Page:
Having gone with no idea what so ever as to what this movie was about, it dint take much beyond the titles for me to know what Rann had to offer and its fair to say that it did not make me Run for the money I invested in the movie at a multiplex after a long and strenuous drive on behest of a pal who insisted on absence from the busy ness of busy life to places far away.
God Father is implanted in the mind of RGV and he can never make a movie which is completely devoid of it. Godfather, Bad Son, Son-in-law with a negative shade, his aversion to anything which is immoral (drugs there yellow journalism here), closely knit family which has few apparent frictions and tensions within them etc. or I can add a birthday party of the lead man to which all friends and foes attend and now I can definitely use etc just to tell you that am not falling short of comparisons.
I had to say that I did have little confusion with respect to the magnitude of the negativeness in the role of Jay (Sudeep) and was rather glad that it was not a ridiculously negative characterization which would have branded this film as an outright cliché with tried and tested formulas implemented from the films which attempted themselves to be made under the ‘different from the rest’ genre.
But as the movie unfolds, you cant help yourself from drawing comparisons with movies of similar themes & Corporate comes closest. RGV subconsciously & inevitably drifts to his favourite plot of underworld crime & nexus with the same tenacity as your car which is in need of wheel alignment drifts to the left side.
As the movie moves on you very well know how the climax would shape up and strongly believe that Big B was taken away from the scheme of things only to extend the length of the movie. You also are quite amused by the convenience with which Big B errs in his judgment of publishing the scandal on someone who holds the office of a PM & his return back to senses once he realized that he messed it up. Both are too unconvincing for a man who is portrayed as a hardcore upholder of Journalistic ethics and morals.
The actions and reactions get as predictable as the outcome of India Pak Game at Sharjah during mid 90s after Sachin Tendulkar's dismissal. RGV desperately attempts to make complete use of the emotion emitting range of Big B and even as the young protagonist (Ritesh Deshmukh) comes to take over the reigns in the climax after few words of appreciation from his mentor, you clearly feel that a self proclaimed stoicness of RGV is strongly attempting to entice allure and persuade the audience to buy the tearful emotions emoted by his star cast and feel for them & add Rann to one of his brighter feathers of his mixed hat which was quite dismal in the recent past with the exception of Sarkar Raj.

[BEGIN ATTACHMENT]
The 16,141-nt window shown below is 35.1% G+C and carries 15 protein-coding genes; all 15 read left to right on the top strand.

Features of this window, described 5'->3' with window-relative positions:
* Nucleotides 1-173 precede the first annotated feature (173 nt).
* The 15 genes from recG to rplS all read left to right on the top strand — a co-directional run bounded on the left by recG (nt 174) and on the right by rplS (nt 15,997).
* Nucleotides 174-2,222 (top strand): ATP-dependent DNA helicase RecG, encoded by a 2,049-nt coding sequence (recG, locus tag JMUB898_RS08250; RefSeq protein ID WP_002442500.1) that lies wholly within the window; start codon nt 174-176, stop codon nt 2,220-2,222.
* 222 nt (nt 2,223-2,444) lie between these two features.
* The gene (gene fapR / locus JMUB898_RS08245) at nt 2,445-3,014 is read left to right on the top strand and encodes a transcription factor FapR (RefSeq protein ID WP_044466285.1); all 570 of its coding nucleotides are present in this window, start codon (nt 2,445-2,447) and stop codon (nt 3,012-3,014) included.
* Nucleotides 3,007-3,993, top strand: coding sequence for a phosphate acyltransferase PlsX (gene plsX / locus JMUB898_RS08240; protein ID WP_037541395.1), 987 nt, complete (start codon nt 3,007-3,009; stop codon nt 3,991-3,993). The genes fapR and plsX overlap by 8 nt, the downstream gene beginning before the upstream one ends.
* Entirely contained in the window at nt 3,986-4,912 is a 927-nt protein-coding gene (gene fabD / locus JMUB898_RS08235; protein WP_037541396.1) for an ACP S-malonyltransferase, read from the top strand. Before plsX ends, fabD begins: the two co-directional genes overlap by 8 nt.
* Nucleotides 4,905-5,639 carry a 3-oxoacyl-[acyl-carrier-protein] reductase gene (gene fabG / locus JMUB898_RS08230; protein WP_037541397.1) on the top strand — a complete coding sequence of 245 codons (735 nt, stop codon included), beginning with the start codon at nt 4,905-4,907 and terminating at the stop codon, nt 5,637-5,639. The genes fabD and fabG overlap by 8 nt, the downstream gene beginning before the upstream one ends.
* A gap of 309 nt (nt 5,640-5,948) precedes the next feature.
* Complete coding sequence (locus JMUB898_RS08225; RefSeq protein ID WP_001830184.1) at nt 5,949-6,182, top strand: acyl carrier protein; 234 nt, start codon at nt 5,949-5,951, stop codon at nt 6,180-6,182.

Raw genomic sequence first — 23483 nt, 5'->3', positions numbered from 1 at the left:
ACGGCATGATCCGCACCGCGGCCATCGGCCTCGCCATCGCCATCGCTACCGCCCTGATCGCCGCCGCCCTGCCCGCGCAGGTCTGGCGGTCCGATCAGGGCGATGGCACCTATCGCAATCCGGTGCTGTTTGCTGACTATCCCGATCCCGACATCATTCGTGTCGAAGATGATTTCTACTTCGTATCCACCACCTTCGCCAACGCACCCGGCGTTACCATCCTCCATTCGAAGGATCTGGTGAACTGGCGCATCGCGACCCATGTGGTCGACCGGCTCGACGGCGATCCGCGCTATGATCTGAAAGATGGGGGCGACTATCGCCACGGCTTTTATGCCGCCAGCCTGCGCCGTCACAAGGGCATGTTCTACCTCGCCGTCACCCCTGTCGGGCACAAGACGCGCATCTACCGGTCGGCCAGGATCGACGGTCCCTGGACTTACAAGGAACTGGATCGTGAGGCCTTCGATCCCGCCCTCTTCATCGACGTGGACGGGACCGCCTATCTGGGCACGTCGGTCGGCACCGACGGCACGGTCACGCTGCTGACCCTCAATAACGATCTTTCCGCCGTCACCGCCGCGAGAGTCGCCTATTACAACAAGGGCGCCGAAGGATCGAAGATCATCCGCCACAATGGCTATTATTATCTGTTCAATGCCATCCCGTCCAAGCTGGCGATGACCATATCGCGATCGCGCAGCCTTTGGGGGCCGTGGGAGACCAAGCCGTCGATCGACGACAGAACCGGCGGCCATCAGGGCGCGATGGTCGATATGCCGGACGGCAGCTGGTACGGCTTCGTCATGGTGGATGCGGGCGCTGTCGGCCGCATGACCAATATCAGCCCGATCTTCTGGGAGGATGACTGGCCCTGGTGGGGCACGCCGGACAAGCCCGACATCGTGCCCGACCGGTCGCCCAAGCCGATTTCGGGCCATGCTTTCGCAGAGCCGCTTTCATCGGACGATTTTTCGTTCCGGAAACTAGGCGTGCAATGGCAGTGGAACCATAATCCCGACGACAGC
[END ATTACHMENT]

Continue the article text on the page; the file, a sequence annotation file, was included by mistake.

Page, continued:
The subtleties taken care by RGV usually deserve a mention but they are as integral a part of his style of film making as a Godfather storyline & an underworld touch are. He should realize that people don’t expect his films to be different from the routine formulaic films anymore & should attempt to raise the bar by focusing a lot more on his script to ensure that the sub plots are much more convincing & are properly weaved with the main plot to architect a well synchronized effort.
Amidst all this it has some decent performances from the Big B himself for whom this role should be a piece of cake and stroll in the park, Paresh Rawal, Rajath Kapoor, Rajpal Yadav & also Ritesh Deshmukh. The performers in the female lead with the likes of Neetu Chandra, Suchitra Krishna Murthy and Gul Panag were all quite apt.
At the end of the show, he may have been successful in his desperate bid to convince the audience that he was completely out of the juvenileness that made him do the ‘RGV ka Aag’ but you would have rather put your money on a Madhur Bhandarkar to handle such a wonderful concept which has so much potential to explore instead of an RGV who invariably and inevitably drifts from scope of things the subject of yellow journalism for TRP ratings had to offer & instead gave us a tiresome stereotype output.